Taggart says that he understands college officials' concerns about default rates, and that the department shares them, especially given the state of the economy. "We will make sure that whoever's in charge of servicing loans is doing a good job" in terms of default aversion, he says. "Our four new servicers are world-class, and their performance is assessed using a scorecard that is based largely on their ability to keep defaults down." And future distributions of loan volume to banks or other entities that might service federal loans will be based on their "ability to do a darned good job" in that realm, Taggart says.
The administration also has yet to announce exactly how it plans to work going forward with guarantee agencies, which have been primary providers of default aversion and financial literacy services. The same law that brought about the switch to 100 percent direct lending also set aside potentially hundreds of millions of dollars over five years for financial literacy and default management services, through an expansion of the College Access Challenge Grant Program.
Taggart says he knows that it would be unwise for the Education Department to "try to duplicate many of those [existing] competencies that exist in [guarantee] agencies," and that it hopes instead to "leverage what they already had" and "help them to recalibrate [their services] so they can bring that value to the direct loan program."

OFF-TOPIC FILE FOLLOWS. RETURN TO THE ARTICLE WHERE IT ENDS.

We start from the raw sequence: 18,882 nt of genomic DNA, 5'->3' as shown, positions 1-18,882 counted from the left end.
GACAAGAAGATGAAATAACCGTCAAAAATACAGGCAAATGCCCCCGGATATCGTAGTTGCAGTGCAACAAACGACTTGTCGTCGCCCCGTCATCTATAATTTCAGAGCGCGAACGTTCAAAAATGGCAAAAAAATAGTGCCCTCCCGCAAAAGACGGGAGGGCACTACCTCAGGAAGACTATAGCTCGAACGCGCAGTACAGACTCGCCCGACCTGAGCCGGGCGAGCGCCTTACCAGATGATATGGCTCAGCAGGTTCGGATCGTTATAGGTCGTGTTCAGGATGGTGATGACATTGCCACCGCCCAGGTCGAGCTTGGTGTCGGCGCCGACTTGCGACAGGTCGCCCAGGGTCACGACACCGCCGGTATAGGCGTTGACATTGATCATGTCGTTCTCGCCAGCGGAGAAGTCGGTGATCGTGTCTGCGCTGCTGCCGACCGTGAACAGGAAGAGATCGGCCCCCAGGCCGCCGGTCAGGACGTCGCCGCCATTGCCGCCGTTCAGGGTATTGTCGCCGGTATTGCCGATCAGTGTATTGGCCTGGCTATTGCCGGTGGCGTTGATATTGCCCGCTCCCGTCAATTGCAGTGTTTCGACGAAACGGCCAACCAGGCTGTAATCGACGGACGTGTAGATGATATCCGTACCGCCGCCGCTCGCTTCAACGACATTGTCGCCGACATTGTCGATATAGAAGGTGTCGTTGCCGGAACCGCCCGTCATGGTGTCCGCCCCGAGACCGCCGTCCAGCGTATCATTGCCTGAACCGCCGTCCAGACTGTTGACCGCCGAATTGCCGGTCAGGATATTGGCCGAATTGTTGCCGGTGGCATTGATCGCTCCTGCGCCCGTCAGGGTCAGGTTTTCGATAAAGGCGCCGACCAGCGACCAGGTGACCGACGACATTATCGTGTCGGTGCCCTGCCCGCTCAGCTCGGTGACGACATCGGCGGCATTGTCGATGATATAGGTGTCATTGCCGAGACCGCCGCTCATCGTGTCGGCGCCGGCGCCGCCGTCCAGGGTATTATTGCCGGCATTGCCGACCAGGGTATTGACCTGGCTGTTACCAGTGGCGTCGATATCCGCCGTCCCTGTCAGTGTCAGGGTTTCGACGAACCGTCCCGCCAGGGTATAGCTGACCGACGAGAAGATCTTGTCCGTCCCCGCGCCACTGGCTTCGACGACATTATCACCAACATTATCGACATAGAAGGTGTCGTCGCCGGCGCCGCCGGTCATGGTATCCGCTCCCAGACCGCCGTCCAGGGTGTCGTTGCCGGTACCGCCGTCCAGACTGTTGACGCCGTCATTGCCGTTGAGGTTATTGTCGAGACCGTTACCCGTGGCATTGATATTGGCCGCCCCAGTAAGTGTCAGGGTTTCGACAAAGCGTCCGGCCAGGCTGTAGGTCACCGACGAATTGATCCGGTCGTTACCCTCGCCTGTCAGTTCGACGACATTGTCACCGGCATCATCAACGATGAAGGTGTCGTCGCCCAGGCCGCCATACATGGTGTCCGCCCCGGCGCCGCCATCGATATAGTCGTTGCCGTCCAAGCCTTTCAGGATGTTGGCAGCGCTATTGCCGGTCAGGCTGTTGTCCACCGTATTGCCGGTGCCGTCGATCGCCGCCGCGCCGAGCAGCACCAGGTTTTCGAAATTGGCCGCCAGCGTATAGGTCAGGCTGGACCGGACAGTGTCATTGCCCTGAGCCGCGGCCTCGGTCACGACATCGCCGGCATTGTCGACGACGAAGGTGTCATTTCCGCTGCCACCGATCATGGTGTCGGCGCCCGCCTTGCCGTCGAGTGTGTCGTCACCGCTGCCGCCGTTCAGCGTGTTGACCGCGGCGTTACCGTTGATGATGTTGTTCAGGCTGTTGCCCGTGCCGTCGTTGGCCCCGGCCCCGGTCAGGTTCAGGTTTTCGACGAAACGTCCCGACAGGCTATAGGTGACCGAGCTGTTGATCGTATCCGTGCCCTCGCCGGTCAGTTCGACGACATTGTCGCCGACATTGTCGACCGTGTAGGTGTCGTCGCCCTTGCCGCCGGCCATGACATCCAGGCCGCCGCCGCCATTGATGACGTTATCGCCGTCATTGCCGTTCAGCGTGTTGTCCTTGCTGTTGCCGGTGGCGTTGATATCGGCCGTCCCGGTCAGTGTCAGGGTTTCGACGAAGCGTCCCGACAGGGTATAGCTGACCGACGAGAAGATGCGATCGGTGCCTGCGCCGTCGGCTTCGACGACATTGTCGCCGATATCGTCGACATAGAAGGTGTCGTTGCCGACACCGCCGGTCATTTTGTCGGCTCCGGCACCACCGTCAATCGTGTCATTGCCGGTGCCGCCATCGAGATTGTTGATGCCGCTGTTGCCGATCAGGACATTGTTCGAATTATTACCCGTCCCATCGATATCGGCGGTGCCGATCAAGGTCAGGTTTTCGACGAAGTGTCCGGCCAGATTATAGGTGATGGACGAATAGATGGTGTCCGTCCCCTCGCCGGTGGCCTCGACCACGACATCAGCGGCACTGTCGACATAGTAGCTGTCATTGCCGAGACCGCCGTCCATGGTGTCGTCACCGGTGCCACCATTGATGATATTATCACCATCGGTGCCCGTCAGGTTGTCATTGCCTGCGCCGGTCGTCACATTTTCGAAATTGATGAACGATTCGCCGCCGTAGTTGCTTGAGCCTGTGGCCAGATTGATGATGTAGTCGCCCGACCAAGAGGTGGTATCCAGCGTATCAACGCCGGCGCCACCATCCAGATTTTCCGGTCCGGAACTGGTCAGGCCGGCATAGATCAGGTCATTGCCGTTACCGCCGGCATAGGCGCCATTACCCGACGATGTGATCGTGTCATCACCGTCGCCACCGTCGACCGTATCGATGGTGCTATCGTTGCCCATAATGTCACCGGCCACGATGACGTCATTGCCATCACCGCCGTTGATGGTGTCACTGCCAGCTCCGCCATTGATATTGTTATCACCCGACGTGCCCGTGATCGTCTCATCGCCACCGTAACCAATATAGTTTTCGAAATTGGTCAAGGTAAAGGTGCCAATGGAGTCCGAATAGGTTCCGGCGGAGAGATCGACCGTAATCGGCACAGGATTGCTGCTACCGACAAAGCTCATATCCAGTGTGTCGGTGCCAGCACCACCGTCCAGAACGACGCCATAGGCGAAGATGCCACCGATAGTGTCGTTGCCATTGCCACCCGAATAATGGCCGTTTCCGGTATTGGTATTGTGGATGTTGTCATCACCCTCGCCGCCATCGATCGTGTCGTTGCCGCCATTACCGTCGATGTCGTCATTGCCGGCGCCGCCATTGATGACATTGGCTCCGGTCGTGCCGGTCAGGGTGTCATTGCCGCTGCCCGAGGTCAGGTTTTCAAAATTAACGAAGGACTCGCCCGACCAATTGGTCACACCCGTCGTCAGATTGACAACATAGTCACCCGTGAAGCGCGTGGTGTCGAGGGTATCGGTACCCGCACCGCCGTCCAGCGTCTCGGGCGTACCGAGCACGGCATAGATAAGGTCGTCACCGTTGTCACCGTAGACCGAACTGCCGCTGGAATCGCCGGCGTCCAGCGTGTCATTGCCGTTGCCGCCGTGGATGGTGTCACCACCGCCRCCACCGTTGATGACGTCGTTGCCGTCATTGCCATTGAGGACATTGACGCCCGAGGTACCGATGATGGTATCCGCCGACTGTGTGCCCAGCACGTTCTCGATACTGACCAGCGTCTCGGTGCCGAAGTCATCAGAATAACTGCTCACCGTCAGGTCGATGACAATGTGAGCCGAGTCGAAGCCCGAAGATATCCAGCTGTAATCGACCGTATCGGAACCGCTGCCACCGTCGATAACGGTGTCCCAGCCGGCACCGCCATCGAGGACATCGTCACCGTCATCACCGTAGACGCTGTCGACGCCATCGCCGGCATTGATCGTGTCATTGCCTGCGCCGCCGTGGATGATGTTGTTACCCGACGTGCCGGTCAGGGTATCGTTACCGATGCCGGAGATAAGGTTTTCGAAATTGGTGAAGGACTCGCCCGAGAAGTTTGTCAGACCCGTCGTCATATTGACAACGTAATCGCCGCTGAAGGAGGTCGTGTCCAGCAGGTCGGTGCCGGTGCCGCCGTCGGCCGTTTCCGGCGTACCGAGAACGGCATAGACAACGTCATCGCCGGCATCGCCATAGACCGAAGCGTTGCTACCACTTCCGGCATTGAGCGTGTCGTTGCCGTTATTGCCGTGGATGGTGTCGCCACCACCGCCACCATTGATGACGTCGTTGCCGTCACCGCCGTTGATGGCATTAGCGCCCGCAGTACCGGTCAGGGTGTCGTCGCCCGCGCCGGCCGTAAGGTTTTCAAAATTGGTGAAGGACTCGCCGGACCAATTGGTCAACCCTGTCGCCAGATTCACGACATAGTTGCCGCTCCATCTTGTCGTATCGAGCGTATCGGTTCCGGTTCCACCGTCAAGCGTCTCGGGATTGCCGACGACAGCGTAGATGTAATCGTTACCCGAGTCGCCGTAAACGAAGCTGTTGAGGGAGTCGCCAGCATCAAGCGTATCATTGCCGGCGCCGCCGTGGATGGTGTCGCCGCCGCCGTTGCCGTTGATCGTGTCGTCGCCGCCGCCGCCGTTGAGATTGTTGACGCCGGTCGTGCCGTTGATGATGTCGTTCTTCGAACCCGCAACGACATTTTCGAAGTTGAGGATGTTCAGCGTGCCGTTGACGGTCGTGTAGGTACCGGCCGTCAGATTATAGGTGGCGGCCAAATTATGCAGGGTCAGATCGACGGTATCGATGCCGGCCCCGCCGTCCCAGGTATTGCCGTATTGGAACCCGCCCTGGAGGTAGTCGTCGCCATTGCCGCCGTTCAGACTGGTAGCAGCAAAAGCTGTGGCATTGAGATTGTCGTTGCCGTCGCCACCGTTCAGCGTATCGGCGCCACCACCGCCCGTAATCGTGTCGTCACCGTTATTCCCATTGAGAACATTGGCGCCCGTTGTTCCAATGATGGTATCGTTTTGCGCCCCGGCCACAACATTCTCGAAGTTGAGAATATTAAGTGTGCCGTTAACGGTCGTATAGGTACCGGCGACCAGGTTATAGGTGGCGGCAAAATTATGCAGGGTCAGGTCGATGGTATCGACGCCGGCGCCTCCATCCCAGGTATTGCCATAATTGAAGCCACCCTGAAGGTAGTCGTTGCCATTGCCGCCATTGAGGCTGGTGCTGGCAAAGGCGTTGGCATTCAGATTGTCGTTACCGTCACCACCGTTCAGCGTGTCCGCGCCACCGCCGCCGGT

"It's not a crisis at the moment," he says. "We have some time to continue to work with them in a very collaborative manner."
Just how many guarantee agencies will be able and willing to provide default prevention and other services that used to be add-ons to their very profitable student lending businesses -- and to do so at a price the government is willing to pay -- remains an open question. Several such agencies are openly angling for such arrangements, including American Student Assistance, whose president and CEO, Paul Combe, says that effective default prevention is more necessary than ever, given that "salaries are dropping" for many Americans and "higher education debt is growing faster than health care costs."
Given the government's financial situation, Combe says, it's clear that whatever arrangements the Education Department strikes with providers of default aversion and financial literacy services are going to have to look much different than they used to -- rewarding entities that prevent defaults rather than collect on them, and are willing to provide the services "from a public purpose point of view," rather than to make a profit. "There's just no new money [for the government] -- that's just a reality," he says.